Physical Details

    Classification
    Containers
    Category
    Luggage
    Physical Description
    Large, long, flat rectangular trunk with a wooden frame covered in plastic treated cloth with a pattern of black dots on a light brown backing. Except for the front side, the exterior has turned dark green from use. All hardware is tarnished, silver colored metal. The exterior edges are reinforced with black plastic trim with rivets and corner clamps. Across the lid and base are 2 horizontal black wooden slats with slat clamps. The front center has a drawbolt latch flanked by key lock plates. The lid top has a large, stenciled monogram. The left and right sides have a center metal plate into which the lid inserts into the base, to seal the trunk. The left and right base sides have a bracket and a brown leather handle remnant. The lid is attached to the base by 3 flap hinges and is held open by a stay on the left interior. The interior is lined with stained, offwhite cloth and has newsprint remnants. The base interior is separated into 2 sections by a wooden partition. The larger compartment has 2 sets of light gray belts. The interior has a removable offwhite cloth lined wooden tray with offwhite cloth handles and 2 sets of light gray cloth belts; the upper left corner is torn. The interior has 2 loose partitions and a leather handle remnant.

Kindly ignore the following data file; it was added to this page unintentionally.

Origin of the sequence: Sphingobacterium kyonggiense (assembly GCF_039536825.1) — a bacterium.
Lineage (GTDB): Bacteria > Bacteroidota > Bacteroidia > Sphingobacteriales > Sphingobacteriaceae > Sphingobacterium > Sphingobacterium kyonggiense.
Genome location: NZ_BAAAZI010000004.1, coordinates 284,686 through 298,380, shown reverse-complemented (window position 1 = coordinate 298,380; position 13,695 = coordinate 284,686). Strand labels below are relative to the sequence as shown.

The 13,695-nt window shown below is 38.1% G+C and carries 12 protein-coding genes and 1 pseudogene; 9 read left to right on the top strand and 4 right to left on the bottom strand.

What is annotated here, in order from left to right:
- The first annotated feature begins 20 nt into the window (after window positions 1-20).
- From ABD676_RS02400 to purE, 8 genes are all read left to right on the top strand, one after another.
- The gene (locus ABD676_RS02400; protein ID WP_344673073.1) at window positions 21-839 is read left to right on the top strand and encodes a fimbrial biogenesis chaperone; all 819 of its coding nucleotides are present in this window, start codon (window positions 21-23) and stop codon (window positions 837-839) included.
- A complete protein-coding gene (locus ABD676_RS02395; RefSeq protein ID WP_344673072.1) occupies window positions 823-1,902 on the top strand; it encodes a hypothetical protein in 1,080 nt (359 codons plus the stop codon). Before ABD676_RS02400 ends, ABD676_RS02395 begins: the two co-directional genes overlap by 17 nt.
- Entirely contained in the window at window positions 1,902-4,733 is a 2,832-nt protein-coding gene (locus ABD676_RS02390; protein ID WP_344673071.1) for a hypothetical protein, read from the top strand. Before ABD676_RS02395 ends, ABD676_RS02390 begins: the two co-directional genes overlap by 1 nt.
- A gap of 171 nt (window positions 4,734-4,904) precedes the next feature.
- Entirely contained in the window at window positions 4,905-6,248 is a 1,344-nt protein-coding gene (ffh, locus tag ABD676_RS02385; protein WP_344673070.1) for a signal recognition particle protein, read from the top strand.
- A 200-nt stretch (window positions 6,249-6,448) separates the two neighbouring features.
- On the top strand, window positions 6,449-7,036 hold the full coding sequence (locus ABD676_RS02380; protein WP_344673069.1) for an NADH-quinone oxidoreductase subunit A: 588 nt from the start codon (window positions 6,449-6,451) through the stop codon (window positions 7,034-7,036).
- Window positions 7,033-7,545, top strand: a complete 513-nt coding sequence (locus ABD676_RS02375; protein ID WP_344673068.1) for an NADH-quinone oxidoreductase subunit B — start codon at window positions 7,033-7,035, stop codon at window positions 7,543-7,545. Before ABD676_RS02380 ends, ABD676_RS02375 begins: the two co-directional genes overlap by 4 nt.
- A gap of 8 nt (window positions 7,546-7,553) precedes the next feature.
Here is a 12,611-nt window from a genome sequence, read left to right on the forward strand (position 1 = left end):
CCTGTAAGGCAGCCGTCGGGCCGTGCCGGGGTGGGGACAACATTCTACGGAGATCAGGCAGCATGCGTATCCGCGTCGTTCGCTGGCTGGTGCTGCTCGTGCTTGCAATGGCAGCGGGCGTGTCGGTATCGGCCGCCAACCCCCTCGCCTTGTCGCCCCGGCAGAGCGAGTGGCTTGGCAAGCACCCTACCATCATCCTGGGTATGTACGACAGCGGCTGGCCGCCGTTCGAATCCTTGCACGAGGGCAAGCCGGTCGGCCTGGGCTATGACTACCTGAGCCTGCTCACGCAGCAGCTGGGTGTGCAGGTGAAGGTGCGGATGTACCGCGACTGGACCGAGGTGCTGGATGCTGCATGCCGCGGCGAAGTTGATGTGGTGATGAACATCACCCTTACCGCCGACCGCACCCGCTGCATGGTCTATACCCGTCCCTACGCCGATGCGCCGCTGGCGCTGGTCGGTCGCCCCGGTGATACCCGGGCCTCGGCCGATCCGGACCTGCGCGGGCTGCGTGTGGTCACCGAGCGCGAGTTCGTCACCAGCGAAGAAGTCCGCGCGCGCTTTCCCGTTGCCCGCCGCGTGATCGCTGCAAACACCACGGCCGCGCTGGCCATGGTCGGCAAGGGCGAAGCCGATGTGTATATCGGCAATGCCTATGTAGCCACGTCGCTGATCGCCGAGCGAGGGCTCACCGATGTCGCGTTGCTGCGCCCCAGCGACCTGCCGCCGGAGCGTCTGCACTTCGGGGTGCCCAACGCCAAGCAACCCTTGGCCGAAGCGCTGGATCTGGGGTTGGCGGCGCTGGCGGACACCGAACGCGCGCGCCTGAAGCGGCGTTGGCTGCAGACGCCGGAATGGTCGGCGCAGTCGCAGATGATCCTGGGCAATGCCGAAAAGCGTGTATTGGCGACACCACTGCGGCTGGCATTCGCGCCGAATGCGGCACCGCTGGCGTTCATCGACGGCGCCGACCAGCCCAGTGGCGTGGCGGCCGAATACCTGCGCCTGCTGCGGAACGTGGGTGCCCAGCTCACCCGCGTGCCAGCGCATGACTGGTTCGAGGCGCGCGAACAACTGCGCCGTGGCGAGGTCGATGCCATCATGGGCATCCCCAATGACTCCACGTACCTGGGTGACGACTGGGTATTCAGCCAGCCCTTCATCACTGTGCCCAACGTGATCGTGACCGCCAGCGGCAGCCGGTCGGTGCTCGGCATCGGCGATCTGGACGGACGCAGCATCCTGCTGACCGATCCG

Dimensions
    overall: Height: 12.375 inches (31.433 cm) | Width: 43.500 inches (110.49 cm) | Depth: 22.000 inches (55.88 cm)
    Materials
    overall : wood, cloth, plastic, metal, paint, newsprint
    Inscription
    exterior, lid top, stenciled, black paint : H.B.

    Rights & Restrictions

    Conditions on Access
    No restrictions on access
    Conditions on Use
    No restrictions on use

    Keywords & Subjects

    Administrative Notes

    Provenance
    The trunk was donated to the United States Holocaust Memorial Museum in 2004 by Judge Aaron Cohn, on behalf of the Estate of Henry Bernhard.
    Funding Note
    The cataloging of this artifact has been supported by a grant from the Conference on Jewish Material Claims Against Germany.
    Record last modified:
    2022-08-22 16:17:58
    This page:
    https:​/​/collections.ushmm.org​/search​/catalog​/irn515184